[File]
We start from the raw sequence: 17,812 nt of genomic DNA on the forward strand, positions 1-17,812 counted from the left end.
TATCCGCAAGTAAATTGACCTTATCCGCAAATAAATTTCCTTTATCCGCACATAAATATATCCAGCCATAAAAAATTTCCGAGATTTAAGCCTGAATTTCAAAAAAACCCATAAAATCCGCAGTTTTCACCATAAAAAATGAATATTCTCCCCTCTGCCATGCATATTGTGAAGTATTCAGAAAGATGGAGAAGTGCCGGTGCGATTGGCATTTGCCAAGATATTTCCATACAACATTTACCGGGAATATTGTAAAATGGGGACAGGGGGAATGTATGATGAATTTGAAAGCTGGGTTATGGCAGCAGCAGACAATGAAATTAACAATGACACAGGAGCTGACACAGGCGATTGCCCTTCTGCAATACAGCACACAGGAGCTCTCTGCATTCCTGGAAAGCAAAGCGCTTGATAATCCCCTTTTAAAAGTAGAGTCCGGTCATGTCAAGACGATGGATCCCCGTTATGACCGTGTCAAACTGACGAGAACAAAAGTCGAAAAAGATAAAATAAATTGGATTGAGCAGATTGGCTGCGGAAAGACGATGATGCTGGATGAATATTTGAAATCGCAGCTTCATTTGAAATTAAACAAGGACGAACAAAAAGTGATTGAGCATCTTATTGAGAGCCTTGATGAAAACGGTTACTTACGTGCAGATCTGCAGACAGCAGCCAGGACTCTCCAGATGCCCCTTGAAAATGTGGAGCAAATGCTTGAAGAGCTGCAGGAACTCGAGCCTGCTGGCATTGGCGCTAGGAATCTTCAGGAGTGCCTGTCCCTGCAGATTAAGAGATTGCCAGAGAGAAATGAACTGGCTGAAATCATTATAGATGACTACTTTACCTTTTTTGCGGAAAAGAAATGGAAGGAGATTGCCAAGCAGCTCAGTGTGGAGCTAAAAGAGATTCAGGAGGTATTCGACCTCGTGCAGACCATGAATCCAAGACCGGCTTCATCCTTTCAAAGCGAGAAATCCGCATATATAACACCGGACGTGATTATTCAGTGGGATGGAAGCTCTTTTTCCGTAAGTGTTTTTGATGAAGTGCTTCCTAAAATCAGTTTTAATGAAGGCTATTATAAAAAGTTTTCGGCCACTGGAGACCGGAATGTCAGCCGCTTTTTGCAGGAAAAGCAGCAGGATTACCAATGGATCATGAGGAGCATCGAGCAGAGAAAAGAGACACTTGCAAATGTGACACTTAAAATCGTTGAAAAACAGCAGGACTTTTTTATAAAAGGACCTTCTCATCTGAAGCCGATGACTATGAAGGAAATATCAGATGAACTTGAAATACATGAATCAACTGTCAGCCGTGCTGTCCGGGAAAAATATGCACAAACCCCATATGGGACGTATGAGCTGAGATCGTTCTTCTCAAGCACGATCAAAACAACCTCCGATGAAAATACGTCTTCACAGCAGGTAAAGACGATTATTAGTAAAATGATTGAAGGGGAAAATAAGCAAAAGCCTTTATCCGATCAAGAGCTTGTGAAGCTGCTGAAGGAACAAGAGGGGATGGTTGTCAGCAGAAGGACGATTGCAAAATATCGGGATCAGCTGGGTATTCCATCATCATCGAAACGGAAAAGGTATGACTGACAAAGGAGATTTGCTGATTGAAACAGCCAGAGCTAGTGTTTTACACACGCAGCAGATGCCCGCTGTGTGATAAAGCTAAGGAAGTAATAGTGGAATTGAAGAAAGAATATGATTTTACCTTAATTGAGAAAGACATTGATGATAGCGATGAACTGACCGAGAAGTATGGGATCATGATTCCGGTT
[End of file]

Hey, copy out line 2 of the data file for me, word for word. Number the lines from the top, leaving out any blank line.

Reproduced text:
TATCCGCAAGTAAATTGACCTTATCCGCAAATAAATTTCCTTTATCCGCACATAAATATATCCAGCCATAAAAAATTTCCGAGATTTAAGCCTGAATTTCAAAAAAACCCATAAAATCCGCAGTTTTCACCATAAAAAATGAATATTCTCCCCTCTGCCATGCATATTGTGAAGTATTCAGAAAGATGGAGAAGTGCCGGTGCGATTGGCATTTGCCAAGATATTTCCATACAACATTTACCGGGAATATTGTAAAATGGGGACAGGGGGAATGTATGATGAATTTGAAAGCTGGGTTATGGCAGCAGCAGACAATGAAATTAACAATGACACAGGAGCTGACACAGGCGATTGCCCTTCTGCAATACAGCACACAGGAGCTCTCTGCATTCCTGGAAAGCAAAGCGCTTGATAATCCCCTTTTAAAAGTAGAGTCCGGTCATGTCAAGACGATGGATCCCCGTTATGACCGTGTCAAACTGACGAGAACAAAAGTCGAAAAAGATAAAATAAATTGGATTGAGCAGATTGGCTGCGGAAAGACGATGATGCTGGATGAATATTTGAAATCGCAGCTTCATTTGAAATTAAACAAGGACGAACAAAAAGTGATTGAGCATCTTATTGAGAGCCTTGATGAAAACGGTTACTTACGTGCAGATCTGCAGACAGCAGCCAGGACTCTCCAGATGCCCCTTGAAAATGTGGAGCAAATGCTTGAAGAGCTGCAGGAACTCGAGCCTGCTGGCATTGGCGCTAGGAATCTTCAGGAGTGCCTGTCCCTGCAGATTAAGAGATTGCCAGAGAGAAATGAACTGGCTGAAATCATTATAGATGACTACTTTACCTTTTTTGCGGAAAAGAAATGGAAGGAGATTGCCAAGCAGCTCAGTGTGGAGCTAAAAGAGATTCAGGAGGTATTCGACCTCGTGCAGACCATGAATCCAAGACCGGCTTCATCCTTTCAAAGCGAGAAATCCGCATATATAACACCGGACGTGATTATTCAGTGGGATGGAAGCTCTTTTTCCGTAAGTGTTTTTGATGAAGTGCTTCCTAAAATCAGTTTTAATGAAGGCTATTATAAAAAGTTTTCGGCCACTGGAGACCGGAATGTCAGCCGCTTTTTGCAGGAAAAGCAGCAGGATTACCAATGGATCATGAGGAGCATCGAGCAGAGAAAAGAGACACTTGCAAATGTGACACTTAAAATCGTTGAAAAACAGCAGGACTTTTTTATAAAAGGACCTTCTCATCTGAAGCCGATGACTATGAAGGAAATATCAGATGAACTTGAAATACATGAATCAACTGTCAGCCGTGCTGTCCGGGAAAAATATGCACAAACCCCATATGGGACGTATGAGCTGAGATCGTTCTTCTCAAGCACGATCAAAACAACCTCCGATGAAAATACGTCTTCACAGCAGGTAAAGACGATTATTAGTAAAATGATTGAAGGGGAAAATAAGCAAAAGCCTTTATCCGATCAAGAGCTTGTGAAGCTGCTGAAGGAACAAGAGGGGATGGTTGTCAGCAGAAGGACGATTGCAAAATATCGGGATCAGCTGGGTATTCCATCATCATCGAAACGGAAAAGGTATGACTGACAAAGGAGATTTGCTGATTGAAACAGCCAGAGCTAGTGTTTTACACACGCAGCAGATGCCCGCTGTGTGATAAAGCTAAGGAAGTAATAGTGGAATTGAAGAAAGAATATGATTTTACCTTAATTGAGAAAGACATTGATGATAGCGATGAACTGACCGAGAAGTATGGGATCATGATTCCGGTT